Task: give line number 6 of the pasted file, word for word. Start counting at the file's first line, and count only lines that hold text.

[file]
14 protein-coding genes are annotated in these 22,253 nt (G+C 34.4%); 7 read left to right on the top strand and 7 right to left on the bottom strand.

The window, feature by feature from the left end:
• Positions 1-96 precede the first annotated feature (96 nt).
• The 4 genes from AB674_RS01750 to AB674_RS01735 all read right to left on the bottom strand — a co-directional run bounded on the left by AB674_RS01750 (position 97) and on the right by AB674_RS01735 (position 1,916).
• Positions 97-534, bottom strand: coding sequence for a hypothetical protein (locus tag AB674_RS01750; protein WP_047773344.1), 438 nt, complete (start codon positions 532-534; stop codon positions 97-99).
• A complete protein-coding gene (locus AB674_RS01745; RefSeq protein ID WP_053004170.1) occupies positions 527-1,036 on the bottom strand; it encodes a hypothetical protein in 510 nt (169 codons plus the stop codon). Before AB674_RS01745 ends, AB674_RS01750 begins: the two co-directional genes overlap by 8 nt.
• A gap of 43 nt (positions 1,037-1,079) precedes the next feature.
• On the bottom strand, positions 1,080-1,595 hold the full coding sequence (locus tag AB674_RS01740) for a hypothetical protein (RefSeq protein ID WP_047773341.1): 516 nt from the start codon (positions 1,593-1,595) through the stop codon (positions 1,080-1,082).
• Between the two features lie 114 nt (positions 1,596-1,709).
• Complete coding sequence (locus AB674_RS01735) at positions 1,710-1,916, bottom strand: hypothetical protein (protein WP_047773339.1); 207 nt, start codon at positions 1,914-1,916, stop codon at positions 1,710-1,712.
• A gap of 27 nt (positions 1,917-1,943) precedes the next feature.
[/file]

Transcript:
• A complete protein-coding gene (locus AB674_RS01745; RefSeq protein ID WP_053004170.1) occupies positions 527-1,036 on the bottom strand; it encodes a hypothetical protein in 510 nt (169 codons plus the stop codon). Before AB674_RS01745 ends, AB674_RS01750 begins: the two co-directional genes overlap by 8 nt.